Shot in the Californian desert of El Mirage, these photographs were created for CHARLES JOURDAN 2004 fall/winter campaign.

Like they did it in the past with famed photographer Guy Bourdin, the prestigious French shoe company gave “carte blanche” to Laurent Elie Badessi, so he would be able to conceive this campaign as an art project.

Badessi took his inspiration from classic Greek and Roman mythology. The surrealistic settings of the photos, open the door to fantasy and convey the idea that these shoes make a woman feel sexy, empowered and confident in any circumstances.

“The Abduction of Ganymede”

This is the myth of Zeus, the most powerful of all ancient gods, who felt madly in love with Ganymede at first sight and changed himself into an eagle so he could carry Ganymede back to Mount Olympus with him.

In this new version by Badessi, Ganymede is a woman who wears only Charles Jourdan shoes, giving her the confidence to take total control of the situation, becoming as powerful as Zeus, the ruler of both heaven and earth.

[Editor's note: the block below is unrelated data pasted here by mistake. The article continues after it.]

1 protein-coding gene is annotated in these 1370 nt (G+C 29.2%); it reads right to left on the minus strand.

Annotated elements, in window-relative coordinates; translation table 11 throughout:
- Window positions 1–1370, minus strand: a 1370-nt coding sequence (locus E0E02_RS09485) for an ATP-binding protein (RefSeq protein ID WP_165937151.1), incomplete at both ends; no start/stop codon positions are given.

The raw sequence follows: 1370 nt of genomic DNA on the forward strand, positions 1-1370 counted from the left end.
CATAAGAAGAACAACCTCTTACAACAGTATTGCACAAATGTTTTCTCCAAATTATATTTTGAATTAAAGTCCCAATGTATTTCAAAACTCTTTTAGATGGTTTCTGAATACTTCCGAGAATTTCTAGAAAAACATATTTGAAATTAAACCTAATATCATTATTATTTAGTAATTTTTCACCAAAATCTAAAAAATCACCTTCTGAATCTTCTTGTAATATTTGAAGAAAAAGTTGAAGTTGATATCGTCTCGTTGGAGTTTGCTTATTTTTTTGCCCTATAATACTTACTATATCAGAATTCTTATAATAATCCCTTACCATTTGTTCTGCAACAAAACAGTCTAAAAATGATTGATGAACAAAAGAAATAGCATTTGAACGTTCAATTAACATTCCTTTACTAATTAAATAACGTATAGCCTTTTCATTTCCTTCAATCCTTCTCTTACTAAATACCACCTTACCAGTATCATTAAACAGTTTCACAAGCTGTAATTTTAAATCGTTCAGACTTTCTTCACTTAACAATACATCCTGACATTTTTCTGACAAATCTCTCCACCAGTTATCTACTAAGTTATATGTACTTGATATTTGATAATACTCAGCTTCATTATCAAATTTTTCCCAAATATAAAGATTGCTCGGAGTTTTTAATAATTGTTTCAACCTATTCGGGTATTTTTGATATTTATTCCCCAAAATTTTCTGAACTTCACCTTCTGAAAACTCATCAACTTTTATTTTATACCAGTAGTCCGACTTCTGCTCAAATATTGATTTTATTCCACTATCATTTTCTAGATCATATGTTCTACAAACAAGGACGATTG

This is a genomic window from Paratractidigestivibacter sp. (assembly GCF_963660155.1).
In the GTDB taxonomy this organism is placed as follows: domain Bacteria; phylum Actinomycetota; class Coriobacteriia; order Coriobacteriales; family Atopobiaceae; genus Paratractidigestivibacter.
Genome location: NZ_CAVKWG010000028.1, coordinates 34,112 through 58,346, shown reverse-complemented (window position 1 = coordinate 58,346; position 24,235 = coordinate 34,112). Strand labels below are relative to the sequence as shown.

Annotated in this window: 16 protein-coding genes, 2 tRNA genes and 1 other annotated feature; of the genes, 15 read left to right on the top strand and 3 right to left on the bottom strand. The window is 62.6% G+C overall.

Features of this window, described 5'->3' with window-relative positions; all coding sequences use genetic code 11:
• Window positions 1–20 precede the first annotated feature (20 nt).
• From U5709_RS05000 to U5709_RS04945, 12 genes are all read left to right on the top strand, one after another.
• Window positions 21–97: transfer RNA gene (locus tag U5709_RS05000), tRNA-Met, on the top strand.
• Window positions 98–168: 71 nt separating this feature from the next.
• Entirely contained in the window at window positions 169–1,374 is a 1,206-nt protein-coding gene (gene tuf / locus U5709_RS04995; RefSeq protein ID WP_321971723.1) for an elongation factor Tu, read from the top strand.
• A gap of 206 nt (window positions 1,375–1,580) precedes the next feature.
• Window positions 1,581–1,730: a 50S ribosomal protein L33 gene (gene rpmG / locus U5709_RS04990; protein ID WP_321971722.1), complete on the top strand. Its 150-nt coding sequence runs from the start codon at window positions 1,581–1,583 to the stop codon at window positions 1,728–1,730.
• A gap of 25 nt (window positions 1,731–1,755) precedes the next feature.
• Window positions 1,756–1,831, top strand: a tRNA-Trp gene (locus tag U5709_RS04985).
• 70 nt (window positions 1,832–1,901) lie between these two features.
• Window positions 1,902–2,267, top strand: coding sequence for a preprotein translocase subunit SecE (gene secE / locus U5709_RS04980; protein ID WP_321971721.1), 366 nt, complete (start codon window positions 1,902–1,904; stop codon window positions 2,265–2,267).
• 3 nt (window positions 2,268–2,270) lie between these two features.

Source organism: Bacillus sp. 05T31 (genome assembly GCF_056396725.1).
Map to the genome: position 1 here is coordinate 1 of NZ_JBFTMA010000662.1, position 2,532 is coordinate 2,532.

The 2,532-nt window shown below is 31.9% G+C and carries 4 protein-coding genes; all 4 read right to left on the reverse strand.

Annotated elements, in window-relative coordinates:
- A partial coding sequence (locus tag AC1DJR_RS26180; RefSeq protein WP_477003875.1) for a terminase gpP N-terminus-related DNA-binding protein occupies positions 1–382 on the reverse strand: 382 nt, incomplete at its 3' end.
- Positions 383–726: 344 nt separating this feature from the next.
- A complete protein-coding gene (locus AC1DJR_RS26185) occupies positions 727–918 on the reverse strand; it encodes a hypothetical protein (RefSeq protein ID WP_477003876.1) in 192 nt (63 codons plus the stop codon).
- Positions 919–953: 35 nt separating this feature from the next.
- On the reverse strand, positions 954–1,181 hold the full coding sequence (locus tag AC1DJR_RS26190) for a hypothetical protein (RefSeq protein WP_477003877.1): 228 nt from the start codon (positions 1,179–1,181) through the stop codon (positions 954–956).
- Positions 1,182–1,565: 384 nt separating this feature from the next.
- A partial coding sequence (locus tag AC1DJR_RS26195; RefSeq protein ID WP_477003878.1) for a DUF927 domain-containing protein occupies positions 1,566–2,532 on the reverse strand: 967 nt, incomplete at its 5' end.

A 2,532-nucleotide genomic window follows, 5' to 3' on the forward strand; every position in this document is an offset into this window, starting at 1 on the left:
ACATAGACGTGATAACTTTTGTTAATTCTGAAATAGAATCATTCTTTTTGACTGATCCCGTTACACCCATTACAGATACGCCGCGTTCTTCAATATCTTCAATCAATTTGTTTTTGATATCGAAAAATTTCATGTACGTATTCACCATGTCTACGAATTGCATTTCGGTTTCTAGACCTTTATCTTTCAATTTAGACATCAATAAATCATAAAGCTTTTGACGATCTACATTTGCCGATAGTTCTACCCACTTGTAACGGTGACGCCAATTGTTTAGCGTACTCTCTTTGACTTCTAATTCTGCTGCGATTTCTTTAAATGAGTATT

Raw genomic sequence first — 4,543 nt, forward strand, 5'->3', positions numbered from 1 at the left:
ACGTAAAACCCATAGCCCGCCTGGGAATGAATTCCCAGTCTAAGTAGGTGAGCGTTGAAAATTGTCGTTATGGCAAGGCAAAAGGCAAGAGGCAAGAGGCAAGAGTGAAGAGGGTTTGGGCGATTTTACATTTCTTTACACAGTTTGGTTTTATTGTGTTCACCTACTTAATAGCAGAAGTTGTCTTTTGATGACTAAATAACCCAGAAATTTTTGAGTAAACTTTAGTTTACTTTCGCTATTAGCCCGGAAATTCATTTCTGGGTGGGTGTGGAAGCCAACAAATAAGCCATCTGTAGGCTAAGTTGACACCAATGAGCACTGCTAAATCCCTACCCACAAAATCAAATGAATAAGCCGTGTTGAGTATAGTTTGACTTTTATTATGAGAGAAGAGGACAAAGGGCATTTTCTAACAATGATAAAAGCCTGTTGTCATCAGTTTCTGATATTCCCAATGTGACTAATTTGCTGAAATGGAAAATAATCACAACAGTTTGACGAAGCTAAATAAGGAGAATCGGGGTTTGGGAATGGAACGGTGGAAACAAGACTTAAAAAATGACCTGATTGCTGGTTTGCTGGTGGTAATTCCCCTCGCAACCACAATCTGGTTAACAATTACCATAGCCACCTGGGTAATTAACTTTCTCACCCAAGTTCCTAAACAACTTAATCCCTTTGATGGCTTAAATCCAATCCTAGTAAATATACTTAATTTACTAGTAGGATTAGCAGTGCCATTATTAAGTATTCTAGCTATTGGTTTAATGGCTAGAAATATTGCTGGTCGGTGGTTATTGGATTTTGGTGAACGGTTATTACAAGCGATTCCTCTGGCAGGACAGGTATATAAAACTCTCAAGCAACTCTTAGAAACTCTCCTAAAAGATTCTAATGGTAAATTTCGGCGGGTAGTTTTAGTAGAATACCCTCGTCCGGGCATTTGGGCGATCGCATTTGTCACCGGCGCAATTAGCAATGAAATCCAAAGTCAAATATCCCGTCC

“Diana the Huntress”

The most beautiful of all the female gods, Diana, is the inspiration for this new image of female power. Often featured with her dog in the woods or by the water, Badessi’s version of Diana has her resting in the desert confidently awaiting the arrival of the voyeur prince, while keeping her obedient pet at attention with her new animal-print Charles Jourdan boots.

“Narcissus and Echo”

This is the depiction of an impossible love because of vanity.

For this photograph, Badessi was inspired by the classic story of Narcissus who became obsessed by the reflection of his own image in water.

In this new version, Echo, who now feels empowered wearing Charles Jourdan shoes, has blindfolded Narcissus. She is able to take control of the situation to save both Narcissus’ life and their impossible love.

This series of photographs is part of the permanent collection of Le Musée des Arts Décoratifs - Le Musée de la Publicité, in Paris (Louvre).

©The CHARLES JOURDAN project (2004) by Laurent Elie Badessi is registered at the Library of Congress, Copyright Office.
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